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Support for independent 9/11 commission?

By Dana Bash
CNN Washington

WASHINGTON (CNN) -- Members of Congress stood united as they marked the first anniversary of the September 11 attacks. But will they also stand together to support an independent commission to investigate 9/11 intelligence lapses?


Democratic Sen. Joe Lieberman of Connecticut says he's likely to offer an amendment to the Homeland Security bill to create such a commission, perhaps next week.

A GOP congressional source says that as many as four or five Republican senators on the Senate Intelligence Committee may now be willing to support an independent commission, even though the Bush administration is against the idea.

Apparently frustrated by the minimal progress the Joint Congressional Intelligence Committee is making, senators who were once reluctant to support an independent commission now believe it may be the only way to get some answers as to why intelligence agencies were caught flat-footed on September 11.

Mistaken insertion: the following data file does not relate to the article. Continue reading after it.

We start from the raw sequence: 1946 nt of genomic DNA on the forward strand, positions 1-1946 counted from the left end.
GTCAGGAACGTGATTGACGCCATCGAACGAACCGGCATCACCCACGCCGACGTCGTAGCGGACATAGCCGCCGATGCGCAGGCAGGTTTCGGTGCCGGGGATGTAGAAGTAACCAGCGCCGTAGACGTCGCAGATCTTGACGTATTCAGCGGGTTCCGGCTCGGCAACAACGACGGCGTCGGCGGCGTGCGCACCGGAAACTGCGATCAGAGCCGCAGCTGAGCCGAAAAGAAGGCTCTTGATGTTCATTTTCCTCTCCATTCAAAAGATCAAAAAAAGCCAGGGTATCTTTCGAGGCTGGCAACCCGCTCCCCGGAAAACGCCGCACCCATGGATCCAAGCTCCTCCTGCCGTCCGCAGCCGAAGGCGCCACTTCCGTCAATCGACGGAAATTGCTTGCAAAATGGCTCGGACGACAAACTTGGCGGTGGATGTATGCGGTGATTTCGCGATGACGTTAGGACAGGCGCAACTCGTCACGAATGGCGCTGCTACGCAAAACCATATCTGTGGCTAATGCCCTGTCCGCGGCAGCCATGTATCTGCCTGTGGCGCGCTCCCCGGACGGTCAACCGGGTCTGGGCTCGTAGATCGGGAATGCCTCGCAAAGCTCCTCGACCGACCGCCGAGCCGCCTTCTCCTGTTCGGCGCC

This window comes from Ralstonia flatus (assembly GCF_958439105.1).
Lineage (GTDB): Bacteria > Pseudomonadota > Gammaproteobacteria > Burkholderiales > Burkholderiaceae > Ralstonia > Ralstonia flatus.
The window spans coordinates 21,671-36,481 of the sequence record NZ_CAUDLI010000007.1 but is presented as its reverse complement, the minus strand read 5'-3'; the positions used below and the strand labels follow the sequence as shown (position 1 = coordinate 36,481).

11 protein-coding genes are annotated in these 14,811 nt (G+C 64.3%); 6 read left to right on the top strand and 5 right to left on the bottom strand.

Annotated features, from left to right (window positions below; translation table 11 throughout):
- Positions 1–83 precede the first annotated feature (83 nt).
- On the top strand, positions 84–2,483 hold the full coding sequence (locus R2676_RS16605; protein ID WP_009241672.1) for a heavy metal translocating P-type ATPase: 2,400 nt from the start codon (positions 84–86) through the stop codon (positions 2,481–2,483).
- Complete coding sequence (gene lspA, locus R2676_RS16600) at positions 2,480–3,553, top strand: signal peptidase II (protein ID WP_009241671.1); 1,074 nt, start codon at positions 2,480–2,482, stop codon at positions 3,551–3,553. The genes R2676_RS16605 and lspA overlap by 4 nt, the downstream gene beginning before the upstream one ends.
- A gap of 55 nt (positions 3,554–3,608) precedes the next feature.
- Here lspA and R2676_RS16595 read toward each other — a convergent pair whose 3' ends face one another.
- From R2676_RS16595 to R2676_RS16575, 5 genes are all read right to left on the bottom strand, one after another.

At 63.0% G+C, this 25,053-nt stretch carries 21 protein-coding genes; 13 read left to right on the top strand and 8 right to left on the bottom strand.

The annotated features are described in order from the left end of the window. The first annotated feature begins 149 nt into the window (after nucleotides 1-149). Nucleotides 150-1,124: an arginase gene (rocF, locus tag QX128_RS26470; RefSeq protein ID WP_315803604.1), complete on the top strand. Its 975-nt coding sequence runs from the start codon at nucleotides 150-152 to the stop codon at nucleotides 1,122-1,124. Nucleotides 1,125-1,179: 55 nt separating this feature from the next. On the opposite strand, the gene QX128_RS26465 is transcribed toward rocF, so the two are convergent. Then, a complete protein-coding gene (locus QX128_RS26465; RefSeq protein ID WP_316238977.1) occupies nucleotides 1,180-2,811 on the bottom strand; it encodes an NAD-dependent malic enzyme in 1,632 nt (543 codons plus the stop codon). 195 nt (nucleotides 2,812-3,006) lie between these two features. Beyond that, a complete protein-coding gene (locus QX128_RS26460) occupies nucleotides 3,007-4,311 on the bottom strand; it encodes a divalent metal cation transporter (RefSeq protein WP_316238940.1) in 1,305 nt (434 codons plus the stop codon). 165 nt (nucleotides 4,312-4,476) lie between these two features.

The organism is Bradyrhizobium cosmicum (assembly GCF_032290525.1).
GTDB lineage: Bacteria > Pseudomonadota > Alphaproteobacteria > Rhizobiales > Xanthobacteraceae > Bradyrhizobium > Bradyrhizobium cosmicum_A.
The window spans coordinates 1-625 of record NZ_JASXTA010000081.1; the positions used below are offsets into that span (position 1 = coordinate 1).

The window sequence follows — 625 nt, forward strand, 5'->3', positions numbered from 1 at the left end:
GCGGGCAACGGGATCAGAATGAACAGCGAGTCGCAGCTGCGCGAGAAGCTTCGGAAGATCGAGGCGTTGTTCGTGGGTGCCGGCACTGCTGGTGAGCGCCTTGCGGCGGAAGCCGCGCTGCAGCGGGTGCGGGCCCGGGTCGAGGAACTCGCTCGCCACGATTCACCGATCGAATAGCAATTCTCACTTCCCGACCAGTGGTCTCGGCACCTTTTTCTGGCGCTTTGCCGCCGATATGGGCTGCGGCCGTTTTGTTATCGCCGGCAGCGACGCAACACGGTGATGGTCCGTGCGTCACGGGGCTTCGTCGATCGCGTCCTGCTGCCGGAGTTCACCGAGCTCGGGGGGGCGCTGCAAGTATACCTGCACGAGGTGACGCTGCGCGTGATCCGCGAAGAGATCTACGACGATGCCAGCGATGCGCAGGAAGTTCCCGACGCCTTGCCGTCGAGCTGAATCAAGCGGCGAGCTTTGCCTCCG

The joint committee's funding runs out in February, and lawmakers on the committee say they have been met with consistent resistance in getting information from the agencies they are investigating.

Sen. Richard Shelby, R-Alabama, now supports the idea and even Senate Intelligence Chairman Bob Graham, D-Florida, who was reluctant to vote for a commission earlier this year, now says through a spokesman he would vote for it if it came up.

As for Lieberman, he knows the "Big Mo" when he sees it.


"Both Senator McCain and I feel this is an appropriate vehicle. What could be more appropriate than the Department of Homeland Security bill to make certain we know everything we can know about September 11?" Lieberman said.

Senate Minority Leader Trent Lott, R-Mississippi, told reporters earlier this week he is still skeptical of any and all commissions because no one pays attention to them.




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